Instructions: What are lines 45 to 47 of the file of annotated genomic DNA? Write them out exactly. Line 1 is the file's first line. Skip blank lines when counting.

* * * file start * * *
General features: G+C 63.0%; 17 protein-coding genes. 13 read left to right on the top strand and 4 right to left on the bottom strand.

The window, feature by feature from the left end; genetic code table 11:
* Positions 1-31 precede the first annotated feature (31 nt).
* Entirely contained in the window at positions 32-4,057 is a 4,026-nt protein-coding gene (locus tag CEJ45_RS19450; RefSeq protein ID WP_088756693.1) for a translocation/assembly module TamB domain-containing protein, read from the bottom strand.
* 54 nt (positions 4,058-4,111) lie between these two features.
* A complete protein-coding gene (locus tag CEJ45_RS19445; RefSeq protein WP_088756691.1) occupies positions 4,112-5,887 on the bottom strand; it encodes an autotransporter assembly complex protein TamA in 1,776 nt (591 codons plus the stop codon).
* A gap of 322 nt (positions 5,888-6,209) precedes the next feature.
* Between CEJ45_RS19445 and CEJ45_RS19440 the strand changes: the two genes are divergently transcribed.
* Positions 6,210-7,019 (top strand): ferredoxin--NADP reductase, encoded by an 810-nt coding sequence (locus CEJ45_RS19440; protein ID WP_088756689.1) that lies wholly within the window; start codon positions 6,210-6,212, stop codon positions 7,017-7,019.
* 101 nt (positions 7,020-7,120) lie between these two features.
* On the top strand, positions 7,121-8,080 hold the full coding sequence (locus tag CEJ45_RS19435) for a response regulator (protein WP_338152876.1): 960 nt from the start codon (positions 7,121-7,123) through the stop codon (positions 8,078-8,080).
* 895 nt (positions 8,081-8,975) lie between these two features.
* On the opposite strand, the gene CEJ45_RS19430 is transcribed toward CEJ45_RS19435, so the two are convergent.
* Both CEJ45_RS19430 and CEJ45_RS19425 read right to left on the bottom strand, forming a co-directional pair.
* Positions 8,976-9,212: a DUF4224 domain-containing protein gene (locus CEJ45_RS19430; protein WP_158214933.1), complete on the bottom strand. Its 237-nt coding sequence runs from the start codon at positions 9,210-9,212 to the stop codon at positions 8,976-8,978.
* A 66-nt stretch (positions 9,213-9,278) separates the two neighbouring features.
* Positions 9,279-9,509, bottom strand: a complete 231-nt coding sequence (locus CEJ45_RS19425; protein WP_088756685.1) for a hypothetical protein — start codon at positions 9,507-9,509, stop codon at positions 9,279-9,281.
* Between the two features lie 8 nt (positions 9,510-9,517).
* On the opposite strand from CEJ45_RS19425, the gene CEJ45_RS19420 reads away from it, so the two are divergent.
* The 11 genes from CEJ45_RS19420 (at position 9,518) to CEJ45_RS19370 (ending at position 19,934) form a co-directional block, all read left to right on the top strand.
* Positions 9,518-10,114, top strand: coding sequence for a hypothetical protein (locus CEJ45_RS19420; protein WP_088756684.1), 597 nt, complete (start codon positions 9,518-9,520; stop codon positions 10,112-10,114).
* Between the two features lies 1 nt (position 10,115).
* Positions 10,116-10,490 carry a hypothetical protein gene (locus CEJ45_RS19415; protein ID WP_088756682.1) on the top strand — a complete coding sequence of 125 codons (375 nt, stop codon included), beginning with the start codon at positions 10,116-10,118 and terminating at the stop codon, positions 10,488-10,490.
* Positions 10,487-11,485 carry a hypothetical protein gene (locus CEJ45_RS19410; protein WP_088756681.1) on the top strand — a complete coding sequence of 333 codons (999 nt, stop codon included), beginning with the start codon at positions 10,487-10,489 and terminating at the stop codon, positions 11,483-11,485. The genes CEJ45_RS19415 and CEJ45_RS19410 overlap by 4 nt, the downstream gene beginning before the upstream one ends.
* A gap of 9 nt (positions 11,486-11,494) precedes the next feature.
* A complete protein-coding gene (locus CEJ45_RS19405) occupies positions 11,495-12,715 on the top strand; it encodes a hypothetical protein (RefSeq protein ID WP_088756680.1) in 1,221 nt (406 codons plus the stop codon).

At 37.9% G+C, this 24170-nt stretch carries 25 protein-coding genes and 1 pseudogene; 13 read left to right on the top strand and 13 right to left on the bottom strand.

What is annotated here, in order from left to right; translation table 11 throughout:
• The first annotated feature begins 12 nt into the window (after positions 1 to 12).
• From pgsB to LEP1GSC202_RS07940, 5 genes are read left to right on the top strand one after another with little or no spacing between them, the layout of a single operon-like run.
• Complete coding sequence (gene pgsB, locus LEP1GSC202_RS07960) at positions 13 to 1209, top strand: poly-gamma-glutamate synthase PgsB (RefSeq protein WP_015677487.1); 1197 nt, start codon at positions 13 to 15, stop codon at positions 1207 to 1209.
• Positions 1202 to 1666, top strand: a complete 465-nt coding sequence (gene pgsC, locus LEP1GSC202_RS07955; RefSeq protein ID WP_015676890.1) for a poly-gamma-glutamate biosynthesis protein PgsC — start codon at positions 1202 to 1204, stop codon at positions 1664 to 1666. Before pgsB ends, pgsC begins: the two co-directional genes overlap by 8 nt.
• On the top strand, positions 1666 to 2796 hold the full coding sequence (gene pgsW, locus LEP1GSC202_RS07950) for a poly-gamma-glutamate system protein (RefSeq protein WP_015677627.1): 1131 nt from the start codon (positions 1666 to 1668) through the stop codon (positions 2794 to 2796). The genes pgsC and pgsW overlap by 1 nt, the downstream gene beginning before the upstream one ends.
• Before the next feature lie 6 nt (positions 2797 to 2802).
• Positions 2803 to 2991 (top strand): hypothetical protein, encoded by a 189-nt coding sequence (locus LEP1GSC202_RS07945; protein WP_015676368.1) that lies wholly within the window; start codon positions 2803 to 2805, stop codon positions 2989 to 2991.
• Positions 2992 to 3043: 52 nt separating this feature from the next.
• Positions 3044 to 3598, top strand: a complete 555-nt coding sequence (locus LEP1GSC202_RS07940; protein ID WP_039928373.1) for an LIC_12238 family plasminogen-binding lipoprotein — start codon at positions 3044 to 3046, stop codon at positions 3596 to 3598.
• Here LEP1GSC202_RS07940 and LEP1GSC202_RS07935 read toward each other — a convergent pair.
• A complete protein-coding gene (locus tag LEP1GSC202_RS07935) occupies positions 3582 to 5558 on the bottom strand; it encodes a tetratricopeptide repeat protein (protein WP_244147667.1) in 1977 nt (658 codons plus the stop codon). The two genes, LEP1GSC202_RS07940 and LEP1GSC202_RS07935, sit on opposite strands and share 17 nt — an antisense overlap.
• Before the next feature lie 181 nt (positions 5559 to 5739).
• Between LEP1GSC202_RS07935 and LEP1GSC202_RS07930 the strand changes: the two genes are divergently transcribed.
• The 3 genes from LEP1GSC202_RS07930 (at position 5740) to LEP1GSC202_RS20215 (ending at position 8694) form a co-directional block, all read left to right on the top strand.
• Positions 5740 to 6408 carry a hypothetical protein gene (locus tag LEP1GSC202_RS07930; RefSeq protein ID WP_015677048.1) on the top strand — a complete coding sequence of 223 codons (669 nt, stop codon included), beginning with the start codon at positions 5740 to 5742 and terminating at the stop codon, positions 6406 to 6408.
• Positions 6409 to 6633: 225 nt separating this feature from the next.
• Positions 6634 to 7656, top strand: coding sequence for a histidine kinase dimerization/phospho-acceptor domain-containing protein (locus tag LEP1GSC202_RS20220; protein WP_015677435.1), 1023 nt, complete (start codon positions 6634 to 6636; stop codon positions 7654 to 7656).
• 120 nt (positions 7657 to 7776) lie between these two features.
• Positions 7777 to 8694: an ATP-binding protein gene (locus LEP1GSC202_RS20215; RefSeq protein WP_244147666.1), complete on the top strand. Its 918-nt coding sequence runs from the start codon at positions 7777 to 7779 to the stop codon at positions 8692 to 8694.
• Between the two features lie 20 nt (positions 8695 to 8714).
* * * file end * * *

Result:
• Positions 6634 to 7656, top strand: coding sequence for a histidine kinase dimerization/phospho-acceptor domain-containing protein (locus tag LEP1GSC202_RS20220; protein WP_015677435.1), 1023 nt, complete (start codon positions 6634 to 6636; stop codon positions 7654 to 7656).
• 120 nt (positions 7657 to 7776) lie between these two features.
• Positions 7777 to 8694: an ATP-binding protein gene (locus LEP1GSC202_RS20215; RefSeq protein WP_244147666.1), complete on the top strand. Its 918-nt coding sequence runs from the start codon at positions 7777 to 7779 to the stop codon at positions 8692 to 8694.